Arbitrator Stephen Burbank on Monday ruled against the NFL Players Association's argument challenging NFL Commissioner Roger Goodell's ability to suspend current and former New Orleans Saints players involved in the team's "bounty" program.
The NFLPA had argued five days earlier that Burbank should have the authority to rule on the players because their alleged behavior was more of a salary-cap issue than one governed by the collective bargaining agreement. Burbank decided otherwise, ruling the players' alleged behavior was "conduct detrimental" and thus subject to collectively bargained discipline -- and Goodell's jurisdiction. The league had based its disciplinary decisions on that same line of reasoning.
This isn't a decisive blow against the players' attempts to appeal the discipline and clear their names -- or at least have their punishments reduced. But Burbank's decision gives Goodell and the NFL strong backing in this case, and it sets a precedent for any other similar matters that could arise in the future.
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Goodell suspended Saints linebacker Jonathan Vilma for the entire 2012 season and teammate Will Smith for four games. Former Saints defensive end Anthony Hargrove, now with the Green Bay Packers, was suspended for eight games, and linebacker Scott Fujita, now with the Cleveland Browns, was docked three games.
"System Arbitrator Stephen Burbank upheld the commissioner's authority under the collective bargaining agreement to impose 'conduct detrimental' discipline on players who provided or offered to provide financial incentives to injure opponents," league spokesman Greg Aiello wrote in an e-mail to NFL.com. "He also upheld the commissioner's authority to impose such discipline against players who obstructed a league investigation. The System Arbitrator thus confirmed the commissioner's authority to suspend Mr. Fujita, Mr. Smith and Mr. Vilma. He invited the commissioner to clarify the precise basis for his discipline of Mr. Hargrove who, among other things, was found to have lied to the league's investigators and obstructed their investigation."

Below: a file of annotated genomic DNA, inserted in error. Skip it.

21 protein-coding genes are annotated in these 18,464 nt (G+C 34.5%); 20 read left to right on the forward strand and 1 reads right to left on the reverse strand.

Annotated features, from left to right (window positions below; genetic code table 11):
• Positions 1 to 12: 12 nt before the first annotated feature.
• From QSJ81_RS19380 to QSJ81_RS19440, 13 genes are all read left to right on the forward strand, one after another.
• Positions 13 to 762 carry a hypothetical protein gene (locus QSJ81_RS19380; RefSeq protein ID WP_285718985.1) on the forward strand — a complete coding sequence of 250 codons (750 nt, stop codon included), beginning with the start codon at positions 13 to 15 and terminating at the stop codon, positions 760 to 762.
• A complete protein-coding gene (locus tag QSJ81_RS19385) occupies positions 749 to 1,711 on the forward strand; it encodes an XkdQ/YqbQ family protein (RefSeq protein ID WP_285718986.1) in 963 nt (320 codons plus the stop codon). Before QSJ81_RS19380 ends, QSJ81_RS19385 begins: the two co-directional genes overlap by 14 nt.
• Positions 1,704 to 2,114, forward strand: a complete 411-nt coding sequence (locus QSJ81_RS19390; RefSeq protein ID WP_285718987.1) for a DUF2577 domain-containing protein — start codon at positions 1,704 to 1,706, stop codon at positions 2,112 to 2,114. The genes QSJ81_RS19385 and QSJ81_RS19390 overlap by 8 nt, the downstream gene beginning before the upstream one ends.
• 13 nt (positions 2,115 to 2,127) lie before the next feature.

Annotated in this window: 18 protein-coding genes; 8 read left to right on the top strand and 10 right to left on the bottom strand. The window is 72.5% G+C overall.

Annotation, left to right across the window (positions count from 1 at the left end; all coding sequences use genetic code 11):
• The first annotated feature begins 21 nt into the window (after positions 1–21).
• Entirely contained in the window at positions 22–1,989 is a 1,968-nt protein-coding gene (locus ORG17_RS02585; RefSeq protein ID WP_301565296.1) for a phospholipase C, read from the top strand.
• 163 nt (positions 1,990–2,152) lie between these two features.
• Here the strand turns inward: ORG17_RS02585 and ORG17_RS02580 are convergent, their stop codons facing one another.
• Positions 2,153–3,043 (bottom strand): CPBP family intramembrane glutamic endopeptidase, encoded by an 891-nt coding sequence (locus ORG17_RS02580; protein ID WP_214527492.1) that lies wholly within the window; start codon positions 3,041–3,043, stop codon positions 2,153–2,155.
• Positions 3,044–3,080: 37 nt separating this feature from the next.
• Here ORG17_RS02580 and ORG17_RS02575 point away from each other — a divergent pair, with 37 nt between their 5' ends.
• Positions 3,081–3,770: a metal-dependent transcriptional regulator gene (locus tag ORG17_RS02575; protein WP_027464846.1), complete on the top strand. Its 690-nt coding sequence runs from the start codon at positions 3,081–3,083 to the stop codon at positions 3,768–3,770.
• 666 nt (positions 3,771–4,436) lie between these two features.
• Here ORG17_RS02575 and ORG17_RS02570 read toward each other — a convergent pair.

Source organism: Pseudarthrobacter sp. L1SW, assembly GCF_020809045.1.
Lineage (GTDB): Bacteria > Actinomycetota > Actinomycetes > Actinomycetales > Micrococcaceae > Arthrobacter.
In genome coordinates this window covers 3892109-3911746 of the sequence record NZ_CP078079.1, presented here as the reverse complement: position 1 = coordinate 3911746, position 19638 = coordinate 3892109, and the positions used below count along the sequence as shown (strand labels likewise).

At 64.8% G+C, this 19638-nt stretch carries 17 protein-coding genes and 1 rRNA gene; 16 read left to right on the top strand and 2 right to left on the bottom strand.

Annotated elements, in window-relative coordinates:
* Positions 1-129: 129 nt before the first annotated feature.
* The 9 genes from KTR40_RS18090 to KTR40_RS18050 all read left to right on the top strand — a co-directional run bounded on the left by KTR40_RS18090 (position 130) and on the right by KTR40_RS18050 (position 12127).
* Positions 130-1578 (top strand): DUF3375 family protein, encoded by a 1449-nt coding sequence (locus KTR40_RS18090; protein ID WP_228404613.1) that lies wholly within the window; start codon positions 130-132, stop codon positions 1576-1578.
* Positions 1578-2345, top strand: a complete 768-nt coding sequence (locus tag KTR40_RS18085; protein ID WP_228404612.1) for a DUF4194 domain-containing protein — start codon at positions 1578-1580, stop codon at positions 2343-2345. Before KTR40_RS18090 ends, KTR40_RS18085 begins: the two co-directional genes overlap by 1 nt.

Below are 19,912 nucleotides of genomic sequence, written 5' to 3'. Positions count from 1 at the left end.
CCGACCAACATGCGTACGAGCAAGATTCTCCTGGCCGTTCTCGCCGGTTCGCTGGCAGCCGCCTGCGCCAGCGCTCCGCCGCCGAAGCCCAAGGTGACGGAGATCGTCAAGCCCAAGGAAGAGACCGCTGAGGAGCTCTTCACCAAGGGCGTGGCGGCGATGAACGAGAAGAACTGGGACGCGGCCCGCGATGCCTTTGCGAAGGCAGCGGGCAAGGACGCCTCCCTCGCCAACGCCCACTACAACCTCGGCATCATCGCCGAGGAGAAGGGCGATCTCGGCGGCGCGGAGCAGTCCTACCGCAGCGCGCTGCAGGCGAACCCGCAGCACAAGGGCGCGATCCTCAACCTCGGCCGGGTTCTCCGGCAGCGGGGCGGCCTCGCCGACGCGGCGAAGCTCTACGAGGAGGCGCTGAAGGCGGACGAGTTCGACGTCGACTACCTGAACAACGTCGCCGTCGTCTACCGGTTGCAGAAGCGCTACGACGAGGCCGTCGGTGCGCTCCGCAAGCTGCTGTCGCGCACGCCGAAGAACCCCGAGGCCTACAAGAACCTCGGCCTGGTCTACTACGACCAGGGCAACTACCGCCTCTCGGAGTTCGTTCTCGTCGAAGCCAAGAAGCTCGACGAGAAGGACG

The NFLPA issued a statement shortly after the ruling was announced, indicating it will appeal Burbank's decision.
"Any pay-to-injure program runs counter to the health and safety principles we stand for as players," the statement read. "However, none of the players punished in this case have seen a shred of evidence justifying the NFL's punishment."
Citing Burbank's clarification that his ruling was not "intended to convey a view about the underlying facts" related to the discipline, the NFLPA said it would push for "neutral arbitration" and "the fair due process rights of all players."
The NFL and NFLPA also are awaiting a ruling from arbitrator Shyam Das on a grievance that was filed earlier in May. In that grievance, the players' association argued that since the alleged bounties were collected on during action on the field, collectively bargained arbitrators Ted Cottrell or Art Shell, not Goodell, should rule and hear the appeals. Again, the NFL argued that the player behavior falls under the guidelines of "conduct detrimental," based on the CBA.
Players also have notified the league of plans to appeal. Those appeals, which would come before Goodell, would be somewhat of a last resort, because the grievance process -- as was the case Monday -- upholds Goodell's authority to rule and hear appeals.
Vilma, who was suspended for the season and, like other players, has vehemently denied being part of a bounty program, has filed a defamation lawsuit against Goodell. The case has been assigned to a court in Louisiana, but no court date has been set. Goodell recently was given an extension to reply to the lawsuit by July 5.
The Associated Press contributed to this report.